Autism Adventures

The middle of the Tiny Travellers, D, loves holidays and travel (as do the other 2). D also has Autism.  Sometimes his Autism can bring him extra challenges and barriers.

I’m often asked how D copes with all our holidays and travels; does it not get too stressful for him? Can he handle all the changes in routine?

Here’s some of the reasons why travel is a positive experience for D, in relation to his Autism.

“A child with autism may seem to be in their own world”

I’ve always said I’d love to see the world through D’s eyes. He might often be in his own world but that world is full of wonder, innocence and magic! When we travel, we’re helping D to expand his wonderful view of the world and in return he helps us see the magic where we might have never noticed it.

“A child with autism may not share enjoyment or interests”

When we travel, one of the first things D does is check out the tourist information stands and studies the leaflets and adverts. He knows that if he wants to do any of these things, or visit any of these places, he’ll have to share them with us so that we know. We often spend the first evening surrounded by leaflets deciding which places we’ll visit and what activities we can do. This is a great way for D to get involved in planning and sharing his interests as a family.

“A child with autism may show no interest in other children or peers”

One of the reasons D struggles to play with others is because of his delay in speech and language development. If another child speaks to him and he doesn’t know how to respond, or their games involve verbal communication, he soon removes himself from the situation as it will be more of a challenge and no longer be fun for him. Travelling in a foreign country quickly removes this barrier for D. When a range of children, who all speak different languages, play together, language isn’t an issue for D anymore. These children often cant communicate verbally with each other due to language barriers so they play without the verbal communication which means D isn’t disadvantaged by his delay in speech and language development.

“A child with autism may have little or no spoken language”

Think about how frustrating it is when you’re in a foreign country, you can’t speak the language very well and you’re struggling to communicate your wants and needs. This is how a child with speech and language delays feels everyday!
When travelling abroad together, D is often better than the rest of us at communicating his wants and needs to the waiters in the restaurants, taxi drivers etc as he has his own set of skills and techniques that he uses to aid his communication at home. He’ll use Makaton signs to ask for an ice cream, point out the pictures of what he wants for his dinner in the menu or will make a monkey noises and gestures to let the taxi driver know we want taking to the zoo. This boosts his self esteem and encourages him to communicate more as people aren’t ‘expecting’ a verbal answer from him so no-one has to step in and explain his speech delays.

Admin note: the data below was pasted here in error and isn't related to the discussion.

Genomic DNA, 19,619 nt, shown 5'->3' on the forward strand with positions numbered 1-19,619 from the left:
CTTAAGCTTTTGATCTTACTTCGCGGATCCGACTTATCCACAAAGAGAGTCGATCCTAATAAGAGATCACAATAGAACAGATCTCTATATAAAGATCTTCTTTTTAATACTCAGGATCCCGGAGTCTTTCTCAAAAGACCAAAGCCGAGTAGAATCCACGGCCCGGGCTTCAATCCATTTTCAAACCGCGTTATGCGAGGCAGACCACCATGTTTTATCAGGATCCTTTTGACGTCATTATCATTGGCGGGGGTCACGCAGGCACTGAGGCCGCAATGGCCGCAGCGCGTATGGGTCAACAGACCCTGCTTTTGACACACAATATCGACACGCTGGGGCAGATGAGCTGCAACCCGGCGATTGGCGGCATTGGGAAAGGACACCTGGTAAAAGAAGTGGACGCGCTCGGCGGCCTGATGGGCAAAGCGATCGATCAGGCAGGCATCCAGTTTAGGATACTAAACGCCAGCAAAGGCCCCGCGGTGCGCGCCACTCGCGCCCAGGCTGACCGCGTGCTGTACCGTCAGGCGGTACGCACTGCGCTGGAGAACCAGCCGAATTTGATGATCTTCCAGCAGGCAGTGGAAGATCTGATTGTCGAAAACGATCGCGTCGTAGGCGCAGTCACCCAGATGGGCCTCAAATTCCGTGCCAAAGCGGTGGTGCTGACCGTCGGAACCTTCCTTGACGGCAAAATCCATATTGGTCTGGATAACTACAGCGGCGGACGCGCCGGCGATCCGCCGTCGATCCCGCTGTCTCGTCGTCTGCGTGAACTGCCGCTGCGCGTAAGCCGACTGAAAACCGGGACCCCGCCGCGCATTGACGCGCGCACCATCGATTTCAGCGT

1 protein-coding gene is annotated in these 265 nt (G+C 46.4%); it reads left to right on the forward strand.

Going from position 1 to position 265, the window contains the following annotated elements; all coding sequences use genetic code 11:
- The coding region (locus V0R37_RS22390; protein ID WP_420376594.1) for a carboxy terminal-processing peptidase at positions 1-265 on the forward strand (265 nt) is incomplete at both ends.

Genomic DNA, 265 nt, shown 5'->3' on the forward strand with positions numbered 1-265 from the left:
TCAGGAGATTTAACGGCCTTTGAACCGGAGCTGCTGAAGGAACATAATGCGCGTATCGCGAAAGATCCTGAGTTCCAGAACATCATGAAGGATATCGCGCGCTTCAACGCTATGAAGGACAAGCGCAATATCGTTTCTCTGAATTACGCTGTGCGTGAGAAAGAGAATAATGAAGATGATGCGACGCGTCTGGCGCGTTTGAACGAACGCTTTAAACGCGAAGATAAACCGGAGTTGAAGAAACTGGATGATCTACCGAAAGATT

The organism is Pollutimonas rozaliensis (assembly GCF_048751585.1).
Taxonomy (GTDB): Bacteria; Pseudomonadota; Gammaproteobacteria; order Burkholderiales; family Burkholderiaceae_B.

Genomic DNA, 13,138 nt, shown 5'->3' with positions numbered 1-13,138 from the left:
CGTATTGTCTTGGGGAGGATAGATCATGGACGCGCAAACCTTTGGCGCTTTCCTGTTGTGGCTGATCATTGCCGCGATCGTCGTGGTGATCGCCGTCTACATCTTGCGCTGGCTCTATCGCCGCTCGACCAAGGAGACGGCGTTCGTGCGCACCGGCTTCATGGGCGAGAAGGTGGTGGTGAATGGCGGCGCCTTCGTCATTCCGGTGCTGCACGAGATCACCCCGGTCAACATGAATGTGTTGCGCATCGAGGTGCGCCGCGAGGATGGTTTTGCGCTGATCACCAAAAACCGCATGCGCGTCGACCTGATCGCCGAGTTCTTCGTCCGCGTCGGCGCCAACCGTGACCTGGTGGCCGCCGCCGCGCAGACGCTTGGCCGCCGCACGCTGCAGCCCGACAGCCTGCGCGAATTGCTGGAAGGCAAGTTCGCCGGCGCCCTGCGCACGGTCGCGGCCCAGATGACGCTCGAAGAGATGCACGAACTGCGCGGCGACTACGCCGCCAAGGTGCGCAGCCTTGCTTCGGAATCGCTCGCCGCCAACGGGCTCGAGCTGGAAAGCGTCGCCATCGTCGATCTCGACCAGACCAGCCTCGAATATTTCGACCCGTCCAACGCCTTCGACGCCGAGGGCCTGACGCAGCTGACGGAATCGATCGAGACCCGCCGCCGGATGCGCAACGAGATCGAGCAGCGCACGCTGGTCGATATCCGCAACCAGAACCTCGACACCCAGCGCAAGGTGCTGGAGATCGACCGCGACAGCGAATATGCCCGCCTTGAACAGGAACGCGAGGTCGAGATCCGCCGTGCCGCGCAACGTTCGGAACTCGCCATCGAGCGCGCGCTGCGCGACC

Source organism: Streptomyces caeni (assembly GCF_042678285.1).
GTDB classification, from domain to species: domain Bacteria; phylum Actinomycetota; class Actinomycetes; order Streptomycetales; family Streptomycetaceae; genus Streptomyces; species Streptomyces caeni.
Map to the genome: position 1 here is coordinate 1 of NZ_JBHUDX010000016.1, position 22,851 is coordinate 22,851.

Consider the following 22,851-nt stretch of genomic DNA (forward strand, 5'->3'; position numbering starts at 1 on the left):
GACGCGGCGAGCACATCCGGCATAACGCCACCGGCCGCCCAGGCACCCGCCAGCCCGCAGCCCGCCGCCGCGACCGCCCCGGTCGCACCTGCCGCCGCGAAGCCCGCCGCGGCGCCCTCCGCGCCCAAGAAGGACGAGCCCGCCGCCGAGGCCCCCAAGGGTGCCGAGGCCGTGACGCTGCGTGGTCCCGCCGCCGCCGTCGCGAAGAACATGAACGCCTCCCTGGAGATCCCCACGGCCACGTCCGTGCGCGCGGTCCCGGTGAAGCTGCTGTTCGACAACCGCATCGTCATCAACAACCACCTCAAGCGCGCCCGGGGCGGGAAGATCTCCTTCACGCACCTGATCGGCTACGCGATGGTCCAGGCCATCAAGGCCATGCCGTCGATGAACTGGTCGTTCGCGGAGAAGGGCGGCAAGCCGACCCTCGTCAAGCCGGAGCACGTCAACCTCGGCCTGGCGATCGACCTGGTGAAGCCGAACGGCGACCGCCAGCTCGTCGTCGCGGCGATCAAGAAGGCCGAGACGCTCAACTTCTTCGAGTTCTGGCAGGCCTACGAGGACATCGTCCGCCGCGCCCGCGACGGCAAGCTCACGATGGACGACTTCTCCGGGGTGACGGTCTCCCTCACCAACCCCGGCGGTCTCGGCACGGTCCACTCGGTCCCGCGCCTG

“A child with autism may insist on following routines and be easily upset by change”

This can be an advantage when travelling, especially in places like airports were there is a strict routine to go through.
The more we travel the more D understands what happens next. He no longer has a meltdown when we check the suitcases in or when his bag and ipad are going through the security scanner because he knows he’ll get them back. He now even takes his ipad out ready to put through the scanner separetly, takes his jacket off and helps me load up the trays correctly without being instructed.
D still struggles with small changes to everyday routines but because everything is different when we travel he’s less focused on the little things in his daily routine and is more open to new things.

Of course this is just a very short insight into how travel helps D to overcome some of the barriers caused by his autism or how particular autism traits can help to enhance his travel experiences.

I could go on all day about the positives that travel has on D (both in the UK and abroad) so if you have any questions feel free to ask and I’ll answer what I can based on our experiences 🙂

Roaming Roo & The Tiny Travellers

Written by Roisin Whyte for her blog, Roaming Roo & The Tiny Travellers.

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